Letters

Letters 04-14-14

Benishek Inching

Regarding “Benishek No Environmentalist” I agree with Mr. Powell’s letter to the editor/ opinion of Congressman Dan Benishek’s poor environmental record and his penchant for putting corporate interests ahead of his constituents’...

Climate Change Warning

Currently there are three assaults on climate change. The first is on the integrity of the scientists who support human activity in climate change. Second is that humans are not capable of affecting the climate...

Fed Up About Roads

It has gotten to the point where I cringe when I have to drive around this area. There are areas in Traverse City that look like a war zone. When you have to spend more time viewing potholes instead on concentrating on the road, accidents are bound to happen...

Don’t Blame the IRS

I have not heard much about the reason for the IRS getting itself entangled with the scrutiny of certain conservative 501(c) groups (not for profit) seeking tax exemption. Groups seeking tax relief must be organizations that are operated “primarily for the purpose of bringing about civic betterment and social improvements.”


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4Play: Moby, Blondie, Above & Beyond, BT

Kristi Kates - June 20th, 2011
Moby - Destroyed - Mute
Moby’s latest set is a thematic one, focusing on the busy musician’s many hours spent in spare hotel rooms, impersonal airport lounges, and in transit. All of the songs were written on the road - many fueled by Moby’s insomnia - and many are also accompanied by photographs that Moby took, which can be acquired via a separate photography book of the same name. Opening the album is the evocative instrumental piece “The Broken Places” (several other “just” instrumentals are also included here, the best being “Sevastopol”); also included are danceable tracks “After” and “Blue Moon,” and the more introspective “When You Are Old.”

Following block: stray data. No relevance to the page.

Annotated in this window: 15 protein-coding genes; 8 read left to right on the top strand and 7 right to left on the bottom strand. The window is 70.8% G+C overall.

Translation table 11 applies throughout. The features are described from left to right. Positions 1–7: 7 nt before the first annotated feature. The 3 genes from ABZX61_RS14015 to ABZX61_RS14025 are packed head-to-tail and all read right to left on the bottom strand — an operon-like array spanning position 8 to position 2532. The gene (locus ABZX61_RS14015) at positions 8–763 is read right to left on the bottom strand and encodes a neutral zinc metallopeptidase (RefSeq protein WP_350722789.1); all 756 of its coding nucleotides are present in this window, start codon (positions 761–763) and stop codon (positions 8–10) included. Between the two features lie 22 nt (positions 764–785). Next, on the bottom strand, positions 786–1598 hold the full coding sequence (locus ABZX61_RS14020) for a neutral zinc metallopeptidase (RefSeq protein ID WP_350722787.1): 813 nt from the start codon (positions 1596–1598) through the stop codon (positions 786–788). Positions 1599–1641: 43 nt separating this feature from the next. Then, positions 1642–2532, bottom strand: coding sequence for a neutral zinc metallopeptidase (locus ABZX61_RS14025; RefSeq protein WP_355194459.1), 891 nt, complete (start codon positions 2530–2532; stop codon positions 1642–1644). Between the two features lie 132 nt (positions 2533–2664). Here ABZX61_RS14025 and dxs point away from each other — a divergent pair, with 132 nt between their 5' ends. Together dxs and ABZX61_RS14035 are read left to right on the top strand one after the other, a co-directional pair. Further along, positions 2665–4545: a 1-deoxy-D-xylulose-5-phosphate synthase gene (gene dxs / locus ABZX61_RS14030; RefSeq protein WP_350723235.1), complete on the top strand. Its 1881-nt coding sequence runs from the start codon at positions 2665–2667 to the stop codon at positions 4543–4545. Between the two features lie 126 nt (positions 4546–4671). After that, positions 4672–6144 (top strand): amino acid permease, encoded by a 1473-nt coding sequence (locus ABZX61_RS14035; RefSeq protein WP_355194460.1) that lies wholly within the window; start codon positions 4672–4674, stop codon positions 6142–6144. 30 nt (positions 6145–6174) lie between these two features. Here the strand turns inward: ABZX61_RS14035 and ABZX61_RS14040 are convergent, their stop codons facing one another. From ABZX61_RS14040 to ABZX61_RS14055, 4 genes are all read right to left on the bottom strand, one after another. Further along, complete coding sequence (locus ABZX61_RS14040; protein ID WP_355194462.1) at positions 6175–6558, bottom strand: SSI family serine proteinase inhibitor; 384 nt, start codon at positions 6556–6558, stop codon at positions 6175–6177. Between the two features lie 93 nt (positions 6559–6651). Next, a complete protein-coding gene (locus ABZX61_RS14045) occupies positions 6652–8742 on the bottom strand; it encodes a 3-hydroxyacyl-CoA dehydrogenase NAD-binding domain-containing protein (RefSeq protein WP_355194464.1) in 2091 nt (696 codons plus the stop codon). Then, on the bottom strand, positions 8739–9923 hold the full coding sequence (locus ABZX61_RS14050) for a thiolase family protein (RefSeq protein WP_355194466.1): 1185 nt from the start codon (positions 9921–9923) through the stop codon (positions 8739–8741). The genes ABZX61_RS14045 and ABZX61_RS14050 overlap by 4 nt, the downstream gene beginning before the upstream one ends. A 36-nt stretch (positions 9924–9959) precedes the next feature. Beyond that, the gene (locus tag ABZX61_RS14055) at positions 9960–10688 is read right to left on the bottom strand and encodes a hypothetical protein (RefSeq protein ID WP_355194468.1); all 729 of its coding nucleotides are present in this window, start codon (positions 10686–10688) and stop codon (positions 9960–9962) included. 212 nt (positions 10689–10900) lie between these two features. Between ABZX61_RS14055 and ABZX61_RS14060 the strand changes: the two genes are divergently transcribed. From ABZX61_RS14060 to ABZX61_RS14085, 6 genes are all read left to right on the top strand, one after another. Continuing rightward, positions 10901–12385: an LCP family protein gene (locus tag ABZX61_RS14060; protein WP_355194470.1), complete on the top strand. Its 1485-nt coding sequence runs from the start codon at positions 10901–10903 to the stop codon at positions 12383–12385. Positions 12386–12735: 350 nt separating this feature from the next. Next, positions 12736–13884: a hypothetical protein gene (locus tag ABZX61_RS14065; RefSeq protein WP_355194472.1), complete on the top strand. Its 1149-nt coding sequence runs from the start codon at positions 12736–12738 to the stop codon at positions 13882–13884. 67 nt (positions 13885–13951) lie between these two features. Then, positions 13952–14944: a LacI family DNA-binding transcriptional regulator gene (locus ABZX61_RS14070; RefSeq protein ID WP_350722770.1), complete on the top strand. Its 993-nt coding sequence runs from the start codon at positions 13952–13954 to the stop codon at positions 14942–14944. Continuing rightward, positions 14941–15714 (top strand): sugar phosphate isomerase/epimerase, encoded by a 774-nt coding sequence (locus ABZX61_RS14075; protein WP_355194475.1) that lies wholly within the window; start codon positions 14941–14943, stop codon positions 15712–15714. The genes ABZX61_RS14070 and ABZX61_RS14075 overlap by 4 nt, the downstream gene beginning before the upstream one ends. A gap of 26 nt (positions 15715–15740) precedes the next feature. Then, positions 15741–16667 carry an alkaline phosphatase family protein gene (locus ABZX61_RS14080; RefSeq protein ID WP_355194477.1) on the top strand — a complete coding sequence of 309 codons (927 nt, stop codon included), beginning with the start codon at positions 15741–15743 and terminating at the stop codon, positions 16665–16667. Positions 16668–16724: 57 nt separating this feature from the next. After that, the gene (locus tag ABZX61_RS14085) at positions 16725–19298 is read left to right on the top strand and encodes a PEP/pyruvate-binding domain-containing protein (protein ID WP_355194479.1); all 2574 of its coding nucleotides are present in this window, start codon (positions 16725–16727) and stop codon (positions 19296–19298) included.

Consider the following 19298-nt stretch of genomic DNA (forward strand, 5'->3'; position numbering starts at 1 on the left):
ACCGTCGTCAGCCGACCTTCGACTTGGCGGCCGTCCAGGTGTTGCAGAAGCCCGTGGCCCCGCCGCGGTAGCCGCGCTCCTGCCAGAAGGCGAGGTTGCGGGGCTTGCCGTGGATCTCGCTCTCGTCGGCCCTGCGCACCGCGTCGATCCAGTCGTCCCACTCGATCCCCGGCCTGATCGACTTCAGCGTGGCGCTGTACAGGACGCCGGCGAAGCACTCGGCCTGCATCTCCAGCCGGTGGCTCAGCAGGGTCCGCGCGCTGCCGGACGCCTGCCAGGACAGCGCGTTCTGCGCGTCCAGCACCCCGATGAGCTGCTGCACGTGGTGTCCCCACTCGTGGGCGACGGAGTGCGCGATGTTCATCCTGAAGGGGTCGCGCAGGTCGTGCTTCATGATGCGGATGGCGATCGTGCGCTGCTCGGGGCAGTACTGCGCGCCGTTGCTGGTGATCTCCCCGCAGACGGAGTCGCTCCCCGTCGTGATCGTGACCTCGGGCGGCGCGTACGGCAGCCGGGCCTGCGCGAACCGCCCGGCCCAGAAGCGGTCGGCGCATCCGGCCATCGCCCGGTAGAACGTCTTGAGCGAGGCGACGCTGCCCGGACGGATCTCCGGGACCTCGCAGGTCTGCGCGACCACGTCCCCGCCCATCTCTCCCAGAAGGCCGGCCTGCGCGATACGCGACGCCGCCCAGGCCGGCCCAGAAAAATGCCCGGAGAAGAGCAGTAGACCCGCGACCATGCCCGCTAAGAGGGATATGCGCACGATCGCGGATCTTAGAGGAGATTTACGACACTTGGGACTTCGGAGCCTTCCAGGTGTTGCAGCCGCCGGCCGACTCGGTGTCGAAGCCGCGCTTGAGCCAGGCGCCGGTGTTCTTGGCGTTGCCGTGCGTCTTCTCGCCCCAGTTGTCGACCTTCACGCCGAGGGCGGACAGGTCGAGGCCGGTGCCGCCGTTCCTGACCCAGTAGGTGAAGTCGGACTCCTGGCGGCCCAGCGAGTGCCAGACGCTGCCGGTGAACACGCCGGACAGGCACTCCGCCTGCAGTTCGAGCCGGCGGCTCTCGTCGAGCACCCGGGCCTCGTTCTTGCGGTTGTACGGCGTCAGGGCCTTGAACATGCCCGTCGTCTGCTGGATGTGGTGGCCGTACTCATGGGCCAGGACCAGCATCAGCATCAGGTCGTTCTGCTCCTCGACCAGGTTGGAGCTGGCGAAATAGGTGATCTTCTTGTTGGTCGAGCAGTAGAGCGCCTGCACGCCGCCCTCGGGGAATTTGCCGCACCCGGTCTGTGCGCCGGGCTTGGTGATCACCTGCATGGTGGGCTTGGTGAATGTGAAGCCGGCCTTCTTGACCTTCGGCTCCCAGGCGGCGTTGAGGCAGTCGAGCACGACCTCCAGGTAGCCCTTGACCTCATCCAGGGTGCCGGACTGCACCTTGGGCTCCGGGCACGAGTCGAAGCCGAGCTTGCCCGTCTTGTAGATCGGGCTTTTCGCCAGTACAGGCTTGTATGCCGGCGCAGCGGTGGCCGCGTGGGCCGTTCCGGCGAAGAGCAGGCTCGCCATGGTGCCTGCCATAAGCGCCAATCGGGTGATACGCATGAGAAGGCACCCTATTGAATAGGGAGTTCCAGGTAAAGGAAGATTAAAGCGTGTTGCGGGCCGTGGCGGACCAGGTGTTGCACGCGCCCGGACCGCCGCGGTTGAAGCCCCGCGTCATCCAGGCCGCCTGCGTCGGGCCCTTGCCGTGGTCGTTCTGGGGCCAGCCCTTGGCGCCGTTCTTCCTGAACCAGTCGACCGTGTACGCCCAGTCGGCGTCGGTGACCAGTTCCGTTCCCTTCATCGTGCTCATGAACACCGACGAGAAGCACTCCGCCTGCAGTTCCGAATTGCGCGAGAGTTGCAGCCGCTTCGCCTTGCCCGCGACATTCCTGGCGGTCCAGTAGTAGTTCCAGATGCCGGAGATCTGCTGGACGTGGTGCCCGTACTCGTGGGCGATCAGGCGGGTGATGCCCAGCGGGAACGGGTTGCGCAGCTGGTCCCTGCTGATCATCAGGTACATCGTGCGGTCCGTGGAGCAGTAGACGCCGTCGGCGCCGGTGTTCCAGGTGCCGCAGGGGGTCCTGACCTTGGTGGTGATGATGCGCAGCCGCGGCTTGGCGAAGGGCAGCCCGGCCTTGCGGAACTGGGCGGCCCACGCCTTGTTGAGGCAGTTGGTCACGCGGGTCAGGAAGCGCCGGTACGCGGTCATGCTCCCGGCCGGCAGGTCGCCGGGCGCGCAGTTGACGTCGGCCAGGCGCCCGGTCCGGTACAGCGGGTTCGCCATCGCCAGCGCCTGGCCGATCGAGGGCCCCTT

Blondie - Greatest Hits - Capitol
With Blondie prepping a brand new album for release later this year, now seems like a good time to revisit their remastered … Hits set, which - although it could stand an update with some of the band’s more recent tunes (other than “Maria”) - is the best representation of the influential group to date. Showcasing their progressing from a more punk outfit (“X Offender,” “Rip Her to Shreds”) to the synth-pop, catchy songs they became known for, the collection includes fan and critical faves “Heart of Glass,” “The Tide is High,” “Hanging on the Telephone,” “Island of Lost Souls,” and the landmark “Rapture.” It’s icy cool, and great indeed.
 



Above and Beyond - Group Therapy - Ultra
At once both shoegazy and dance-floor-friendly (somehow?), Above and Beyond’s latest equally showcases the vocal work of Richard Bedford and Zoe Johnson, staying well within the trance realm but adding plenty of personalized emotion and thoughtful arrangements. “Filmic” proves A and B’s skills with synths, weaving around a subtle piano line and a catchy theme. “Thing Called Love” gets more energetic and poppy, while “Sun and Moon” gets even heavier; the album balances well between those moments and quieter ones, such as the harp-laden “Eternal” and “Only a Few Things” with its lonely ambiance.
 


BT - These Re-Imagined Machines - Nettwerk
This two-disc set takes BT’s Grammy-nominated studio album, These Hopeful Machines, and hands it over to the likes of Armin van Buuren and Marcus Schossow, among others, for some serious and crafty remixing. Even if you purchased the original set (or BT’s one-disc, compressed version of the same), you’ll still want this third version of the set, from the Cedric Gervais remix of “Le Nocturne de Lumiere” all the way through van Buuren’s take on “Every Other Way.” Other standouts include Ferry Corsten’s revamping of “Suddenly,” Schossow’s version of “The Emergency,” and the Sultan/Shepard remix of “Rose of Jericho.”

 
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